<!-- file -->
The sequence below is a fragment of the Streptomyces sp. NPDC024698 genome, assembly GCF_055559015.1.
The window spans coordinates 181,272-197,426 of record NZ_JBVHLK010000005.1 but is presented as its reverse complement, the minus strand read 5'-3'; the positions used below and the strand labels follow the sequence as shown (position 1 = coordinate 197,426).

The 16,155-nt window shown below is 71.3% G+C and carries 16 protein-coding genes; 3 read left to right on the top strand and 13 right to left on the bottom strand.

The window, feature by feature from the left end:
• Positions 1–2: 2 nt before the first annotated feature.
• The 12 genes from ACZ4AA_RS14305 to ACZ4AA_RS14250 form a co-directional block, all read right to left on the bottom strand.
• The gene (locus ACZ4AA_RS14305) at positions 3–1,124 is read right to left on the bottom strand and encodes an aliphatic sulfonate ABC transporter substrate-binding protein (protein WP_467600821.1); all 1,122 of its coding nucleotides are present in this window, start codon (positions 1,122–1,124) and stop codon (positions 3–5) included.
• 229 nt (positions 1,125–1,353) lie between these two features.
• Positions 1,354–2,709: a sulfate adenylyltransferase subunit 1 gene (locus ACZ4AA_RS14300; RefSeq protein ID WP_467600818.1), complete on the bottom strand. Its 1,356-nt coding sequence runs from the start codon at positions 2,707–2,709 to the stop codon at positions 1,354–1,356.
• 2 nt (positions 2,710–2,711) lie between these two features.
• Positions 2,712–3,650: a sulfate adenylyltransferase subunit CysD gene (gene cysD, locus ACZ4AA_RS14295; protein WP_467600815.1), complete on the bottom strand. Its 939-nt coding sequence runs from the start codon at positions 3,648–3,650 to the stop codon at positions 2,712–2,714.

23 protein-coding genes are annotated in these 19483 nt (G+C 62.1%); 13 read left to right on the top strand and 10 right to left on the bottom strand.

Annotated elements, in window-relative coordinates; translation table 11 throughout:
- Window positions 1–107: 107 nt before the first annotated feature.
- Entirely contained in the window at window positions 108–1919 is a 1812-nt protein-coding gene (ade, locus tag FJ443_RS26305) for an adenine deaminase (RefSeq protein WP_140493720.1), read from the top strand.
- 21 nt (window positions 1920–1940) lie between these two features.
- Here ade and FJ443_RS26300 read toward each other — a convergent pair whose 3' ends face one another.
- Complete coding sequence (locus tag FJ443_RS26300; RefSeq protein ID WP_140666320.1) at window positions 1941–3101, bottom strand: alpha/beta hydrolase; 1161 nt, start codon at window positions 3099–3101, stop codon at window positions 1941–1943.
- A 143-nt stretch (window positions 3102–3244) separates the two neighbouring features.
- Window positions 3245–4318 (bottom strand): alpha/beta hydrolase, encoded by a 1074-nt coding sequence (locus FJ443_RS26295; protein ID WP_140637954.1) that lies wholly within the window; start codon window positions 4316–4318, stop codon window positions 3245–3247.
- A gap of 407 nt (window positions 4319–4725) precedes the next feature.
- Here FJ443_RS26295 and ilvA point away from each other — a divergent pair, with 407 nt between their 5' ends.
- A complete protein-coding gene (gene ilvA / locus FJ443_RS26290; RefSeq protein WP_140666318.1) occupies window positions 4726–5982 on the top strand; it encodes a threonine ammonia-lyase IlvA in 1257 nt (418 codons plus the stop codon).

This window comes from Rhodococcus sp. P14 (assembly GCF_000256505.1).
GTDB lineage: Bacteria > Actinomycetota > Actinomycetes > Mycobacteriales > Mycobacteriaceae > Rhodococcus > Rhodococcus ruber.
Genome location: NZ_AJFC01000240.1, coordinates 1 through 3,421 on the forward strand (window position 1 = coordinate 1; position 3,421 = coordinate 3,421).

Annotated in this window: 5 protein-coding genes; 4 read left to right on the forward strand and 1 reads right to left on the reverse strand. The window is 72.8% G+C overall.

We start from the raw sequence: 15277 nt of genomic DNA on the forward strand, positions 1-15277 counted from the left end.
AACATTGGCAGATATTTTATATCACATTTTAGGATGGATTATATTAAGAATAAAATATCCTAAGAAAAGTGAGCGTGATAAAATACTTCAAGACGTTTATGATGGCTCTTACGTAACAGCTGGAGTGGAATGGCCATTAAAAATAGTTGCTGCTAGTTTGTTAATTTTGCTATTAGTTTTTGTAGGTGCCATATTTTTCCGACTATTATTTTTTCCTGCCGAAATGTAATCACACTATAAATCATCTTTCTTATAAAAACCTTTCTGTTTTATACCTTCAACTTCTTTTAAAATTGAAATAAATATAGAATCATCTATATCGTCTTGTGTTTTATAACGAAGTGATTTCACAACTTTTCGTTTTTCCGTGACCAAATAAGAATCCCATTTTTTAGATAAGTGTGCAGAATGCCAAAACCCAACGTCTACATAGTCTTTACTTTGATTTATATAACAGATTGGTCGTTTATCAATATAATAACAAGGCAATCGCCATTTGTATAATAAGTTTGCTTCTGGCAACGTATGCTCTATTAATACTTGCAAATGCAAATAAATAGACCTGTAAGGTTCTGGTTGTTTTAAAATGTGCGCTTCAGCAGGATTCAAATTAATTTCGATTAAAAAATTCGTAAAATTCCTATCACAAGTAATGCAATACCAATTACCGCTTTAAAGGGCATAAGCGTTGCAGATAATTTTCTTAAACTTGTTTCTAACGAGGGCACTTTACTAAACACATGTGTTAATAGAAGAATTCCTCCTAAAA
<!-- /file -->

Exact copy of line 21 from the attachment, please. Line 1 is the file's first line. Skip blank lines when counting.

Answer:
- A gap of 407 nt (window positions 4319–4725) precedes the next feature.